Blog / Production Issues and 3rd Line Support Processes

Austin Fagan
February 25, 2011

Another perfect release- this is what it’s all about, now time to kick back, cocktail in hand, bathing in the glorious glow of heaped praise as stakeholder after stakeholder thank Goldilocks and the Three Bears for managing to translate their requirements into flawless, working software. Ok we may have slipped into dreamland there.  Here’s what really happened:

It’s the 35th release and the sales department is deliriously happy. Their sales systems are implemented in an agile fashion so they can stay well ahead of their competitors as they can react quickly to the market. They’ve had a huge increase in customers but unfortunately they’re not all happy ones. Customer services have been inundated with a whole host of complaints. Luckily for them they have a 3rd line support team armed to the teeth with agile weaponry. Now let’s see how they put their agile arsenal to good use.

A number of orders have been reported as delayed. A bit of SQL magic later and it is discovered that hundreds of customers have been affected for one specific product range. Liaising with the development team it is debated whether it is expected behaviour, let’s assume in this instance it is not. An issue tracking ticket needs to be raised. The product range affected is the latest premium range but there are a relatively small number of orders in trouble we’re going to raise it as a major issue- one which does not need immediate attention. The SQL query and any relevant logging information found are attached to the ticket.  The issue summary is written on a bug card and goes in the ‘New’ column on the support task board.

There’s a quick discussion on the priority of this issue. Only a small number of customers are affected so it’s not a showstopper that requires an immediate fix in production. It looks likely to be classed as either ‘Critical’, it will be fixed in the next release, or ‘Major’, it will be planned into a later iteration.  They decide on ‘Critical’ but will downgrade it to ‘Major’ if there is an easy workaround.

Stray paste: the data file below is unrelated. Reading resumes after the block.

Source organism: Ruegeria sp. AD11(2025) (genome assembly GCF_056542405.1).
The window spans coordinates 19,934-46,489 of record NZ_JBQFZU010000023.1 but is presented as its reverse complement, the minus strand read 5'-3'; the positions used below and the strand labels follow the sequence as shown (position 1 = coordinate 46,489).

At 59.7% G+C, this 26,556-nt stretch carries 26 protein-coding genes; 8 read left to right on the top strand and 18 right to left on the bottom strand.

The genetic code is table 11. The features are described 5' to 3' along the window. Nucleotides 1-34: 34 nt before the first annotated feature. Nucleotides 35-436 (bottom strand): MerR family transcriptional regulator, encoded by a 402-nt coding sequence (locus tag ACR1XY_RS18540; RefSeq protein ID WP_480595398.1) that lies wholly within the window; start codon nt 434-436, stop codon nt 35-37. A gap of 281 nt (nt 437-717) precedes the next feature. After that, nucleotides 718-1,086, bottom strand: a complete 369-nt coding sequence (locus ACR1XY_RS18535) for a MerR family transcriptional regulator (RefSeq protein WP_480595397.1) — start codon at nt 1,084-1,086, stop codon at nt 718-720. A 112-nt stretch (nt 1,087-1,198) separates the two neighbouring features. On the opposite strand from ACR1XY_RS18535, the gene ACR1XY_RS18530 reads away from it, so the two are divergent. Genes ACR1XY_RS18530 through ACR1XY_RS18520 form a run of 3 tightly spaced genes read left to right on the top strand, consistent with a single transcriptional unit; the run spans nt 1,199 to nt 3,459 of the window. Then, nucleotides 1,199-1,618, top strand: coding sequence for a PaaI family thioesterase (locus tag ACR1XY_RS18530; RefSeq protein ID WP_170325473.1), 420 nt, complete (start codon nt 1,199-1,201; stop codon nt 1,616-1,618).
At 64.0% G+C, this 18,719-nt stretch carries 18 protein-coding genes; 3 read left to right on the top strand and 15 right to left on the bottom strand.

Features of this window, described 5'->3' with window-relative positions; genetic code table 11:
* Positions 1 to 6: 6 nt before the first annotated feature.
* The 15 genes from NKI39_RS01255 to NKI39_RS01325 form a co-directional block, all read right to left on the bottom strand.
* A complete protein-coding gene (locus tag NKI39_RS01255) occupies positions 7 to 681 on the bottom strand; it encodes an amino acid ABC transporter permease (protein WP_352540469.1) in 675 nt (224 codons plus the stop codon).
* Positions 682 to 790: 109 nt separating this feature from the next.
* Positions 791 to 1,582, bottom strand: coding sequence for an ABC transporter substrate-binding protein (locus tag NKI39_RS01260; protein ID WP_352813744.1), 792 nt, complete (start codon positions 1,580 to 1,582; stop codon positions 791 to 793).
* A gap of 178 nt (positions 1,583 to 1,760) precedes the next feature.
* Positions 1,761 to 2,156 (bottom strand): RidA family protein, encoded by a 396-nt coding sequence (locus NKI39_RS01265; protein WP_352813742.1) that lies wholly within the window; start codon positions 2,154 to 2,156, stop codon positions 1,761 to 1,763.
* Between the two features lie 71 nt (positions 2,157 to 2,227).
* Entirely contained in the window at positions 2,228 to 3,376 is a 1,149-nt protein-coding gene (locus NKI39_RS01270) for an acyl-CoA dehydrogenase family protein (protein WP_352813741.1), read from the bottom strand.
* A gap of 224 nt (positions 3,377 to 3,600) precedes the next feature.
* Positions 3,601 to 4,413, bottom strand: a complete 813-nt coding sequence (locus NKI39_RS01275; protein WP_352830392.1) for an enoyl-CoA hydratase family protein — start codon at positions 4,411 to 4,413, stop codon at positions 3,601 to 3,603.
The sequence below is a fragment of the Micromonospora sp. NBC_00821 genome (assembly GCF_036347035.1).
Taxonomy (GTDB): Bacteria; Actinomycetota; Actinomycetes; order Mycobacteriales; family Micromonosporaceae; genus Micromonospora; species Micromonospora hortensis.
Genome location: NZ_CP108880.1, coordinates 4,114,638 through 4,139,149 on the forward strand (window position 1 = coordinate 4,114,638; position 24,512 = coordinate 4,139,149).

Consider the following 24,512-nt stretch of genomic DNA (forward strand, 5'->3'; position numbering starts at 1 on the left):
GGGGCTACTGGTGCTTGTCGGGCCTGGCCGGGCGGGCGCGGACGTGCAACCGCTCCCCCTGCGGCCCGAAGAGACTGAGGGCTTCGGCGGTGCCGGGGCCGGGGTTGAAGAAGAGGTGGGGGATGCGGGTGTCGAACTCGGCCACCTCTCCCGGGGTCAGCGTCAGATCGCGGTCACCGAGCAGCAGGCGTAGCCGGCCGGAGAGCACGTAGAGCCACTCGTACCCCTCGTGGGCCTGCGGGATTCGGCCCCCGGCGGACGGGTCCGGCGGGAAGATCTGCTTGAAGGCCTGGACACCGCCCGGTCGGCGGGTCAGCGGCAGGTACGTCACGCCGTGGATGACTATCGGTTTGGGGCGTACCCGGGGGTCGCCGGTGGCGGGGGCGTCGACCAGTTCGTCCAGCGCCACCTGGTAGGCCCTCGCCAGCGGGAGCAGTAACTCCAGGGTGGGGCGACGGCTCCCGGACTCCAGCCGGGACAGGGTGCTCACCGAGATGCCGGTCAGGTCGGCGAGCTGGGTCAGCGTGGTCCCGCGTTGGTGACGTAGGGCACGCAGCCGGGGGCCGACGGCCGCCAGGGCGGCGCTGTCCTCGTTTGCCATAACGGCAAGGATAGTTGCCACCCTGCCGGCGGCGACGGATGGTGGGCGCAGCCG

In the meantime there are hundreds of customers with orders in limbo- a workaround needs to be identified. One of the developers pairs with the support person and together they see the workflow wasn’t triggered due to lost messages. So the workaround is to generate these messages and drop them into the system. Great news indeed, now we can update customer services letting them know a bug has been raised and its priority set to ‘Major’ and that the workaround has been applied for all affected orders. We add the workaround to the ticket and the bug card gets a nice blue sticker as it’s a manual workaround but doesn’t require a huge amount of effort.

Next morning at stand-up the bugs raised that previous day are discussed and the cards in the ‘New’ column are moved into ‘In Progress’. After stand-up the team go through the board and people take ownership of the workarounds that need to be played that day.

A call comes through from Sales, they’re very appreciative that the issue raised the previous day has been investigated so quickly and that it is being treated as major. They want to give you flowers. They want to know what time today the fix goes into production.  When they hear it’s not even planned to go into production anytime soon and that ‘Major’ is not a high priority you’re passed on to the Sales Director who takes back the offer of flowers and in return shouts some quite colourful expletives down the phone. As it turns out there’s an advertising campaign set to start the following week and they are hoping for millions of sales of this one product range. Also we really want those flowers so the bug gets raised to the highest priority.

Two weeks later at the retrospective one of the points raised was a support team member getting shouted at by senior management and while the team discuss briefly hiring professional hit-men the action that comes out is to involve the stakeholder in the prioritising of bugs in the first place.

So when the agile support team confirms a production issue their initial analysis will follow a process similar to the following:

  • Quantify orders affected
  • Liaise with relevant team
  • Raise issue-tracking ticket with appropriate priority
  • Identify workaround
  • Collate logging information

Now the issue has been highlighted and is in the development pipeline support still has work to do, the following steps will be repeated on a regular basis:

  • Update business
  • Implement work around
  • Keep issue visible

Bug cards are kept on the task board with stickers denoting the type of workaround. Without cards to represent the various issues it’s all too easy to lose sight of them and the necessary workarounds won’t happen.  Not every issue can be fixed immediately and in the meantime the business can suffer if workarounds are not implemented on a regular basis. Until the issue is fixed in production the bug card should remain on the board. The board enables issue visibility to the team and allows anyone outside the team to get a feel for the current production issues.

Support stand-ups ensure the whole team is aware of current issues. Involved discussion should be avoided otherwise the stand-up could take days! Only the summary of the issue should be mentioned at stand-up and then if anyone has questions on it they can take it offline.